The following is an unsubstantiated and uncorroborated opinion, lacking any authority. Its sole virtue is that I wrote it.

Plagiarism is not a crime. Originality is not the only criterion for intellectual honesty. For factual nodes, originality isn’t as important as accuracy. To be accurate, you must not only cite your sources, but check them. Citation may imply authority where there is none, as when an author is cited out of context. This is not plagiarism, but it is dishonest.

Other values: Ownership

First, Plagiarism isn’t a crime. Copyright infringement is a crime, but differs from plagiarism in significant ways. “I cited the source” is not a defense to an infringement lawsuit. The owner of a copyright does not want “credit”, the owner of a copyright wants money. Fraud is a crime, but plagiarism is not fraud. “Fraud consists of the intentional misappropriation or taking of anything of value which belongs to another by means of fraudulent conduct, practices or representations.” New Mexico Stat. Ann., § 30-16-6 (1987). The typical plagiarist does not obtain any money or thing belonging to another for the plagiarized work. While a grade or honors might be something “of value”, it is not a thing of value “which belongs to another”. Academic honors and degrees cannot be transferred to another person. Copyright can be transferred, and thus has a value in the marketplace.

Other values: Accuracy

Second, let’s consider journalism. In journalism, accuracy is more valuable than originality. Except in feature writing, the last thing you want to do is imply that an idea is original with you. You might accurately quote and diligently cite someone’s opinion, but if you fail to check or corroborate it, you have been dishonest to the reader. Just by including it in your report, you imply that the source is credible and was corroborated.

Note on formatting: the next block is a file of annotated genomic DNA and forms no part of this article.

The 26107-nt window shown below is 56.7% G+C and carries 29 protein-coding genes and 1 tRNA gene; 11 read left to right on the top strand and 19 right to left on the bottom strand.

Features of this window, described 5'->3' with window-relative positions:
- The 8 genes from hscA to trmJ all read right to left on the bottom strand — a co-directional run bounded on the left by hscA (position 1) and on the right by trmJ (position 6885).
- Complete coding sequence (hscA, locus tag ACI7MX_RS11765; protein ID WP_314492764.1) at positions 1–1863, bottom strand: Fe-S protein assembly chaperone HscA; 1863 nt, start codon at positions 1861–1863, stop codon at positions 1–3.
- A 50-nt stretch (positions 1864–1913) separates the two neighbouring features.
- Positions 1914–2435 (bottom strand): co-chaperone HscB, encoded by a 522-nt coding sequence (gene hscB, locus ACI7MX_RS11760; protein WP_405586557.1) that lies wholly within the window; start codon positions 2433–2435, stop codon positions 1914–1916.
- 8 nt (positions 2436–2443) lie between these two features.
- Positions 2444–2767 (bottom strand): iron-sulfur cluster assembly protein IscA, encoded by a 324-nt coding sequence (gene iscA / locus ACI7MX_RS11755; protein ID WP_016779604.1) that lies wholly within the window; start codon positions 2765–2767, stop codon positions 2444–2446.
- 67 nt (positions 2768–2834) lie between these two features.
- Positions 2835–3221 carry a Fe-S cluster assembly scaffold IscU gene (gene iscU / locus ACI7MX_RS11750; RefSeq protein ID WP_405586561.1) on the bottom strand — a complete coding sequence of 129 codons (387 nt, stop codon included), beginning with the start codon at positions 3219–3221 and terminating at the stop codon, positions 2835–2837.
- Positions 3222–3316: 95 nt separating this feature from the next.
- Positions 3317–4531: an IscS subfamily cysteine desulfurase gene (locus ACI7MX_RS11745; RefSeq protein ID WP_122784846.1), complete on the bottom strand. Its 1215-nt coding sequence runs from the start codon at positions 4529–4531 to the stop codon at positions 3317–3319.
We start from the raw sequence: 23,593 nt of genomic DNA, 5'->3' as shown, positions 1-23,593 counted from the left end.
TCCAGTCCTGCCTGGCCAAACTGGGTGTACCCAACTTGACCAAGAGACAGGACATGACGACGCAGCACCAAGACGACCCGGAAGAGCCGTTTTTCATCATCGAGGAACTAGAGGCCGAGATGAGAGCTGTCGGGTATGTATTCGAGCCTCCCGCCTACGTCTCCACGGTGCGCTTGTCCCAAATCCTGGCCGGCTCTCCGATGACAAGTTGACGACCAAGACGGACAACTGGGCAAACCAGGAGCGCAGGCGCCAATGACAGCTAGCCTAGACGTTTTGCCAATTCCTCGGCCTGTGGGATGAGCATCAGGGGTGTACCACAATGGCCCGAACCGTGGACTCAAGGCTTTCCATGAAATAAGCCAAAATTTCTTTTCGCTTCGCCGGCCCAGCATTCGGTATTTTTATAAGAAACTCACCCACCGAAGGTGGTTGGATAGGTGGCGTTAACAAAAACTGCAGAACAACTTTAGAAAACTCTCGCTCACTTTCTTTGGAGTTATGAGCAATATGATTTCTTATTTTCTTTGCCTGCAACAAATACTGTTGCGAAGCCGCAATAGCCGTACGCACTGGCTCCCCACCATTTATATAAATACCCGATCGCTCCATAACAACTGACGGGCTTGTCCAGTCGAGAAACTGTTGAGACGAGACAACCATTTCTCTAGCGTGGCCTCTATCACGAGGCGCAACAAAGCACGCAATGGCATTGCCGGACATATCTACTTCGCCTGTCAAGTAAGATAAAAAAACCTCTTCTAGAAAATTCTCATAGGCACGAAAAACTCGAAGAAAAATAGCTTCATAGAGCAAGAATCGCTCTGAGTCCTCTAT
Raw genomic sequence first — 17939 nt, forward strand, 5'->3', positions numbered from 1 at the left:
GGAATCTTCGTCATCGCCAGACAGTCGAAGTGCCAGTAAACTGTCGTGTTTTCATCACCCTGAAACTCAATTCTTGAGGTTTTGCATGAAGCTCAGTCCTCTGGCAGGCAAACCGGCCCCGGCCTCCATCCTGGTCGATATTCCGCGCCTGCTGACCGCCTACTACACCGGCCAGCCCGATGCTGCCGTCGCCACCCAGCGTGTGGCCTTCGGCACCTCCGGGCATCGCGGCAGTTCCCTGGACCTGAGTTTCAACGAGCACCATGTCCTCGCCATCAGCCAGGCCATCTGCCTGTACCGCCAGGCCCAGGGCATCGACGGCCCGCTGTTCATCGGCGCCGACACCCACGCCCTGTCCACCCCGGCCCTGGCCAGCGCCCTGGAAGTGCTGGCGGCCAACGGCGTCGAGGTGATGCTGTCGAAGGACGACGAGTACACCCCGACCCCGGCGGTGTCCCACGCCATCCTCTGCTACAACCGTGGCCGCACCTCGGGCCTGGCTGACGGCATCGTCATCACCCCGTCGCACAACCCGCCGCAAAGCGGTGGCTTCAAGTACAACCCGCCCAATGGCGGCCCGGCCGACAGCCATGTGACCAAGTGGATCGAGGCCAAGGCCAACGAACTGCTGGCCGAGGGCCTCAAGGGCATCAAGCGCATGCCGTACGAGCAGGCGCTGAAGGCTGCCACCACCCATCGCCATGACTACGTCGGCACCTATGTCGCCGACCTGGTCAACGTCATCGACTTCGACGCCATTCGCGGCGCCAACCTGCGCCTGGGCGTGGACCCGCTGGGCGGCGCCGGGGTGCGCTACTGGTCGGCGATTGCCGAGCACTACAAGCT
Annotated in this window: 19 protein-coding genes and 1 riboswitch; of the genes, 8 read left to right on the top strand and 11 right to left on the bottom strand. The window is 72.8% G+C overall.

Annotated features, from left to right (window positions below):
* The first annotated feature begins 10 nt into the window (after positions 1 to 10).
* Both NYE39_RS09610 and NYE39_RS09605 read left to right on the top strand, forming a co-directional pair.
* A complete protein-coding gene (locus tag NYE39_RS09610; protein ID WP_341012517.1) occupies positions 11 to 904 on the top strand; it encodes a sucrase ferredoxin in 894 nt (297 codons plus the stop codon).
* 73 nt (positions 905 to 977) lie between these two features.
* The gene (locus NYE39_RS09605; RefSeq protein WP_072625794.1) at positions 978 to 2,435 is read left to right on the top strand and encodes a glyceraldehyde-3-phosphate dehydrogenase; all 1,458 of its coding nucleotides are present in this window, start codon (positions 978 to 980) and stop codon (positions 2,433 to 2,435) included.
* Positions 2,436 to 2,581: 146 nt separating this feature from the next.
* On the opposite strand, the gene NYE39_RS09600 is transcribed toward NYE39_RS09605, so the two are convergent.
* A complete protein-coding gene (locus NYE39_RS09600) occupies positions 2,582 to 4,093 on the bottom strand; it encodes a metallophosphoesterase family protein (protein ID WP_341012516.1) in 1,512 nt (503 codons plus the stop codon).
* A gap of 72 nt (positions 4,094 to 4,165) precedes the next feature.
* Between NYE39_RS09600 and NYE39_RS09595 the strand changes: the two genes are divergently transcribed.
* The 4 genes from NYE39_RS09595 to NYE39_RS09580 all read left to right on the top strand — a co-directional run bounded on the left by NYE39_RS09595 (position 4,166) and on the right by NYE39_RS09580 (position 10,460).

Other values: Authority

Finally, in legal writing, the last thing you want to be is original. If an idea is new with you, and unsupported by legislation or precedent, it is worthless. On the other hand, in legal briefs you must cite your sources. The citation indicates that your expression is the Law: law which is legally binding on that court and factually “on point”. Note well: you cite the court, not the author. Court opinions are frequently written by some clerk fresh out of law school. The important thing is not who wrote it, but which court adopted it. Only the court and legislature of your jurisdiction should be cited. Moreover, the factual context of a quote is critically important. When the facts of a case are roughly analogous to the facts of the case at issue, we say the case is “on point”. You may accurately quote, and perfectly cite, a phrase from a case which is not on point. You imply the case supports your point when it does not. This is bad: worse than plagiarism really.

Sources: New Mexico Statutes Annotated (Lexis Law Publishing, 2002)